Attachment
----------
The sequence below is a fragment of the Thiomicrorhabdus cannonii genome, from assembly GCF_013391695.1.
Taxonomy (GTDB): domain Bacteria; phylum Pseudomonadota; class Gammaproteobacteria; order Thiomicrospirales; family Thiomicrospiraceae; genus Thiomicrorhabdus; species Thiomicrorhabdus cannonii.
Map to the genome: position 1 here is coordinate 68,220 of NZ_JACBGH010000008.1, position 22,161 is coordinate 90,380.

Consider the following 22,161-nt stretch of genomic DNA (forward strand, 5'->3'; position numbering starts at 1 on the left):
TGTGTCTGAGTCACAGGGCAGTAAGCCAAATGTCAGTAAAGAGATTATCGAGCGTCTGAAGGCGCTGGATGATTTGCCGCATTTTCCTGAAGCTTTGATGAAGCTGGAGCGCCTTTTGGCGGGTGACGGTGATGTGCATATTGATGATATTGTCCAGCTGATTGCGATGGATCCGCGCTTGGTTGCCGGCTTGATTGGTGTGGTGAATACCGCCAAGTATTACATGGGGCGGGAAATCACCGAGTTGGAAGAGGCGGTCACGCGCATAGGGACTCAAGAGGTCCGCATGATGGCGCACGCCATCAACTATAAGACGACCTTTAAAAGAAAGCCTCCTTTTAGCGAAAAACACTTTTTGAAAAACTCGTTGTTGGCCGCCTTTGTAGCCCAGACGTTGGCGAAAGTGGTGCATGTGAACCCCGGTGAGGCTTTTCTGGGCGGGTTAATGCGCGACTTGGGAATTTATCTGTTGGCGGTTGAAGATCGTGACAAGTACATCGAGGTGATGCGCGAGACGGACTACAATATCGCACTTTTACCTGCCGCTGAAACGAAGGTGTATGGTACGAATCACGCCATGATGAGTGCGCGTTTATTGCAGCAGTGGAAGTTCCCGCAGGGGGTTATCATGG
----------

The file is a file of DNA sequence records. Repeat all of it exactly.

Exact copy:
The sequence below is a fragment of the Thiomicrorhabdus cannonii genome, from assembly GCF_013391695.1.
Taxonomy (GTDB): domain Bacteria; phylum Pseudomonadota; class Gammaproteobacteria; order Thiomicrospirales; family Thiomicrospiraceae; genus Thiomicrorhabdus; species Thiomicrorhabdus cannonii.
Map to the genome: position 1 here is coordinate 68,220 of NZ_JACBGH010000008.1, position 22,161 is coordinate 90,380.

Consider the following 22,161-nt stretch of genomic DNA (forward strand, 5'->3'; position numbering starts at 1 on the left):
TGTGTCTGAGTCACAGGGCAGTAAGCCAAATGTCAGTAAAGAGATTATCGAGCGTCTGAAGGCGCTGGATGATTTGCCGCATTTTCCTGAAGCTTTGATGAAGCTGGAGCGCCTTTTGGCGGGTGACGGTGATGTGCATATTGATGATATTGTCCAGCTGATTGCGATGGATCCGCGCTTGGTTGCCGGCTTGATTGGTGTGGTGAATACCGCCAAGTATTACATGGGGCGGGAAATCACCGAGTTGGAAGAGGCGGTCACGCGCATAGGGACTCAAGAGGTCCGCATGATGGCGCACGCCATCAACTATAAGACGACCTTTAAAAGAAAGCCTCCTTTTAGCGAAAAACACTTTTTGAAAAACTCGTTGTTGGCCGCCTTTGTAGCCCAGACGTTGGCGAAAGTGGTGCATGTGAACCCCGGTGAGGCTTTTCTGGGCGGGTTAATGCGCGACTTGGGAATTTATCTGTTGGCGGTTGAAGATCGTGACAAGTACATCGAGGTGATGCGCGAGACGGACTACAATATCGCACTTTTACCTGCCGCTGAAACGAAGGTGTATGGTACGAATCACGCCATGATGAGTGCGCGTTTATTGCAGCAGTGGAAGTTCCCGCAGGGGGTTATCATGG